Here’s a wacky idea. Let’s win the war against our jihadi enemies.
Yeah, it’s certainly an outside the box idea. All we hear right now – in fact, all we’ve heard for decades – is about peace processes and negotiations and ceasefires. On and on they go, one after another, always crashing on the rocks of intransigence by people who hate our allies and who hate us. Maybe we need some fresh new ideas, some outside-the-box thinking.
How about we and our allies destroy our enemies? After all, the best peace plan is victory.
Wait, hear me out. You know, it wasn’t that long ago that we Americans and our allies won wars. Sure, it’s unfashionable to talk about winning today, but we have much to learn from history. And history teaches that if you pummel your enemies into submission, they tend to submit and stop trying to murder you and your kids.
I’m not necessarily talking about emulating the original Middle East peacemakers, the Romans, who got tired of Carthage’s attitude and leveled the city, killed the men, sold the women and children into bondage and sowed the fields with salt. But then, on the other hand, we haven’t had a lot of problems with the Carthaginians in the last couple millennia.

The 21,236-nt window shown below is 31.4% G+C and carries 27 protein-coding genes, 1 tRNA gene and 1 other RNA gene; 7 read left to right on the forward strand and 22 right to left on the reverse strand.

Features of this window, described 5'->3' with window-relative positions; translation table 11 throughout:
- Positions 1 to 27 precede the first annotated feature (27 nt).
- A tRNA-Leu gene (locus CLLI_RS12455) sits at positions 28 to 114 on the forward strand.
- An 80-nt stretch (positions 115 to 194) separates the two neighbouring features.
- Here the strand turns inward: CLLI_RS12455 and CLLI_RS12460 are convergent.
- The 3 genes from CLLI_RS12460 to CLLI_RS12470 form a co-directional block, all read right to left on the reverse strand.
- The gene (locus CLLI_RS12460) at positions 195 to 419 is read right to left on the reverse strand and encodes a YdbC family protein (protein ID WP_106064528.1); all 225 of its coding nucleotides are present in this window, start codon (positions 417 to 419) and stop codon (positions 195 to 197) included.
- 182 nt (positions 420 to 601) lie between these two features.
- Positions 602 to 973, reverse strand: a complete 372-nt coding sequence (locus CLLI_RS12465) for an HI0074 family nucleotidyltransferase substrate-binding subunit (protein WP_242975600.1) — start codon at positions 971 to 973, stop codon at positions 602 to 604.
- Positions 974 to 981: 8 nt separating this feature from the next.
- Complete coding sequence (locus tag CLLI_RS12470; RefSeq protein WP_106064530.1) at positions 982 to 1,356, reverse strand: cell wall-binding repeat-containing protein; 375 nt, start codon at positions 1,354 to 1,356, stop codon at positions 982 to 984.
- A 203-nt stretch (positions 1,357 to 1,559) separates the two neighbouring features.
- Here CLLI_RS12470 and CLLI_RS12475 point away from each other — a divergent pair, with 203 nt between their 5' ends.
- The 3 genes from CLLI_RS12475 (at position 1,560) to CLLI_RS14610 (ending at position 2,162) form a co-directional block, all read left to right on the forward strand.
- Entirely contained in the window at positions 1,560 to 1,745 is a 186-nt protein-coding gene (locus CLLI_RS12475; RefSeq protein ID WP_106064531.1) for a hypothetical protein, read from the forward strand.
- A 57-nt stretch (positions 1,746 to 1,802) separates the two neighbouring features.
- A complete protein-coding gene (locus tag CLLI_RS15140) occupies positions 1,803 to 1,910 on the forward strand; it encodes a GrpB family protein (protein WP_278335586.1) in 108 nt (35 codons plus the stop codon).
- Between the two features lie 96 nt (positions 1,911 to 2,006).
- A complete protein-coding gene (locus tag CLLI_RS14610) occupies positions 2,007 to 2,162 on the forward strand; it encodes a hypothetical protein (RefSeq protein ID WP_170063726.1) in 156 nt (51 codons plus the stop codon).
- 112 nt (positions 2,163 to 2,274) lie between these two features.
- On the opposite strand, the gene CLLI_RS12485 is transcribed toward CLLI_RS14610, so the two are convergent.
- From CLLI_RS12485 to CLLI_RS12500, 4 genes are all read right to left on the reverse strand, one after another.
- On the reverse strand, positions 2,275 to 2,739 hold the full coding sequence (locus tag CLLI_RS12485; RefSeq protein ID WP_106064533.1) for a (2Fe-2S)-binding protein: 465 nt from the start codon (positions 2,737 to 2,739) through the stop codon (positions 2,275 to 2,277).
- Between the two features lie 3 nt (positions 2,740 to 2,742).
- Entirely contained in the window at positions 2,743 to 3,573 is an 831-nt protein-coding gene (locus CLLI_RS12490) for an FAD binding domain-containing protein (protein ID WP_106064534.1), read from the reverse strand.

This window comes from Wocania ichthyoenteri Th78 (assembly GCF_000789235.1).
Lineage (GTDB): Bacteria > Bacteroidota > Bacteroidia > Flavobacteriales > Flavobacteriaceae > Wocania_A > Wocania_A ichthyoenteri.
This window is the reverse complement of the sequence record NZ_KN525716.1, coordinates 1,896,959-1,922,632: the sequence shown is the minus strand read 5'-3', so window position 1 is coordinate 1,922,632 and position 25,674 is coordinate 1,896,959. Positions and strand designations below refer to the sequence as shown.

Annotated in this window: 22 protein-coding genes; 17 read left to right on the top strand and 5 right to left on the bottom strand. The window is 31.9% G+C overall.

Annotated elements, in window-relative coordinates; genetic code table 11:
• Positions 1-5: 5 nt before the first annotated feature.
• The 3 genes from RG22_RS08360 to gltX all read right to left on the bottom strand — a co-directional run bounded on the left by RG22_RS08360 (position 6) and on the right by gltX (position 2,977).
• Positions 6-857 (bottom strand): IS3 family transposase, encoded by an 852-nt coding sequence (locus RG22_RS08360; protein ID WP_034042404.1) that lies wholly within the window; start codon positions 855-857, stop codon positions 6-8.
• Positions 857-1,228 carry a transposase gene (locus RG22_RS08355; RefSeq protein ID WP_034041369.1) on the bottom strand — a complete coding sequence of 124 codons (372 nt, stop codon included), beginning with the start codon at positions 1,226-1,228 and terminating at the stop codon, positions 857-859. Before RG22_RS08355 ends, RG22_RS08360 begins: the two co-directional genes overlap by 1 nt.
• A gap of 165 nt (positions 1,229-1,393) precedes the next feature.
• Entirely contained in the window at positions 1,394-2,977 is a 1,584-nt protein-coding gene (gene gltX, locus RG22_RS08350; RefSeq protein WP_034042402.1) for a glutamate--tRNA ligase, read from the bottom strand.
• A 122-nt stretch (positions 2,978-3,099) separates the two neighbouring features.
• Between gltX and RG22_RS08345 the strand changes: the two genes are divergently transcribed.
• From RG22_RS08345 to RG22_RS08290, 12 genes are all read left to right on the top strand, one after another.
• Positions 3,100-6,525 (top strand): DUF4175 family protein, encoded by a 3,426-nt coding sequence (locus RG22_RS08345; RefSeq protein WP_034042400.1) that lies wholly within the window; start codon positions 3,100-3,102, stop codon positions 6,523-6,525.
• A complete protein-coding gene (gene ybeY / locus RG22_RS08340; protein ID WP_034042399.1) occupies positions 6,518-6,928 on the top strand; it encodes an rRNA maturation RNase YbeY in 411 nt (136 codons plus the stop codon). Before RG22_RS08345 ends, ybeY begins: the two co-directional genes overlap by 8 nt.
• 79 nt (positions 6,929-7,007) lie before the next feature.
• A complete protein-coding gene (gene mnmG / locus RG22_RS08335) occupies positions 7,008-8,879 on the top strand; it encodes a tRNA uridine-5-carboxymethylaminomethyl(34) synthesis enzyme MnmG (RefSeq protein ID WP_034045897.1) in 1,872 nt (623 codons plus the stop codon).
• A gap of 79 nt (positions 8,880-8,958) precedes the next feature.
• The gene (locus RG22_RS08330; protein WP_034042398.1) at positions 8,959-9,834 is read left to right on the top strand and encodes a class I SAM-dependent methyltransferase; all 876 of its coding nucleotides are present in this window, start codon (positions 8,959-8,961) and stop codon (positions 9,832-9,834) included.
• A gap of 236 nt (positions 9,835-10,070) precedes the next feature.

Let’s look closer to our own time. Ulysses S. Grant famously refused to accept anything except unconditional surrender, and set about grinding his Confederate opponents into dust. General Grant was quite popular around the old Schlichter family place, the rebels having burned down the town of Chambersburg, Pennsylvania, where my family lived.Note that Chambersburg hasn’t been burned down since.
Also note that Grant and his Unions troops faced brave, determined and skilled warriors in the Confederates. Today, we and our allies typically face untrained, gutless losers who cower behind women and children when they aren’t trying to talk them into blowing themselves to bits inside a school bus.
Even Democrats used to embrace the idea of victory. As hard as that is to believe, it was Democrat Harry Truman who decided that, given the choice of either a whole bunch of the enemy dying or a whole bunch of the enemy dying plus a whole bunch of Americans and allies also dying, since the enemy started it they could do the dying alone. He nuked Hiroshima, and when the Japanese didn’t give up, he nuked Nagasaki. And the Japanese gave up.And they haven’t been a problem since.